Thursday, February 8, 2018

Gazette editorial: WV’s disposable miners-Mar 22, 2017

Incredibly, Republicans who control West Virginia’s Legislature want to weaken coal mine safety policing. One bill, Senate Bill 582, would strip state inspectors of the power to issue violation notices to mines unless they can prove there’s “imminent danger” of death or injury. Instead, the safety agents could issue only tepid “compliance assistance visit notices.”
“It completely guts the state laws,” United Mine Workers union safety director Josh Roberts said. “You’re taking back decades of laws.”
Mine safety crusader Davitt McAteer said the GOP bill is “breathtaking in scope,” adding:
“It’s shocking that, after all these years and the number of West Virginians who have died in the mines, for the state to even consider this.”
The New York Times said of West Virginia’s backpedal:
The Upper Big Branch Miners Memorial is unveiled in Whitesville in 2012.
KENNY KEMP | Gazette-Mail file photo
“President Trump’s vow to bring back the coal industry’s heyday is a delusion. But it’s already inspiring Republican legislatures in Appalachia to resurrect a grim element of those boom times: loose safety laws that endangered miners’ lives and protected owners’ profits.”
The national newspaper said the Trump administration is “stocked with anti-environment industry sycophants” who want to enrich mine owners. “To that end, it is moving to help surface mine operators by eliminating protections for Appalachian streams and hamlets inundated by mine wastes.”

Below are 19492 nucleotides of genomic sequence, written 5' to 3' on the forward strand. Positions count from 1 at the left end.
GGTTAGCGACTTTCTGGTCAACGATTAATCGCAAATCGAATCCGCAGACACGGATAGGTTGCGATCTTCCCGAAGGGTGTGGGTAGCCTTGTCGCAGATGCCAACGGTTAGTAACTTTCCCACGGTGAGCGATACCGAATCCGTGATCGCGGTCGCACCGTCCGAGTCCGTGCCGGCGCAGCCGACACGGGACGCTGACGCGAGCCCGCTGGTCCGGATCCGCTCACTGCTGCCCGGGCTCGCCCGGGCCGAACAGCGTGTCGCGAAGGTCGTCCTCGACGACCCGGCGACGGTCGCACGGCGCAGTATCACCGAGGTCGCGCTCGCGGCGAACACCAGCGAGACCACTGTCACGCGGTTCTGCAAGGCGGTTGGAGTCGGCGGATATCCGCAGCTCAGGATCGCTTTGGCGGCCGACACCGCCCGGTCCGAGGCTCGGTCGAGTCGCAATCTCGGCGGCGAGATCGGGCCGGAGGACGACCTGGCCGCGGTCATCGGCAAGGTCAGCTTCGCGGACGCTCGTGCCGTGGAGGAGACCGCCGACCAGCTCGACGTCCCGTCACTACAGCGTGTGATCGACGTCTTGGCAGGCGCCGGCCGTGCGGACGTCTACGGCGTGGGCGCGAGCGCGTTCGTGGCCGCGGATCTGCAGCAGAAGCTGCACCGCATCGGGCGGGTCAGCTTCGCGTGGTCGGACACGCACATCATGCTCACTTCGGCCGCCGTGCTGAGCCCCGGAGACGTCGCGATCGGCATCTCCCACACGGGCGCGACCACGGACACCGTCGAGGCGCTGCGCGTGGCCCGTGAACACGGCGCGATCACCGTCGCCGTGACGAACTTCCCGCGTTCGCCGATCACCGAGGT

It continued: “In West Virginia, the Republican-controlled Legislature is aiming to weaken mining law by replacing actual safety inspections with something termed ‘compliance visits and education.’ State safety and health standards, developed across years amid the grief of repeated mining disasters, would be eliminated. Powerful West Virginia lawmakers are behind the measure, which marks a sad retreat from the statehouse safety concerns voiced in 2010 when the Upper Big Branch disaster took 29 miners’ lives.”
Appalachian politicians traditionally pander to coal owners, the paper said, “but this latest bout, launched in tandem with Mr. Trump’s fantasy job promises, can only leave remaining miners in greater danger on the job.”
Even if all those coal jobs did come roaring back, West Virginia would still want its miners to come home after every shift. West Virginia lawmakers, of all people in the world, should understand that and work to make it happen. Davitt McAteer & Associates

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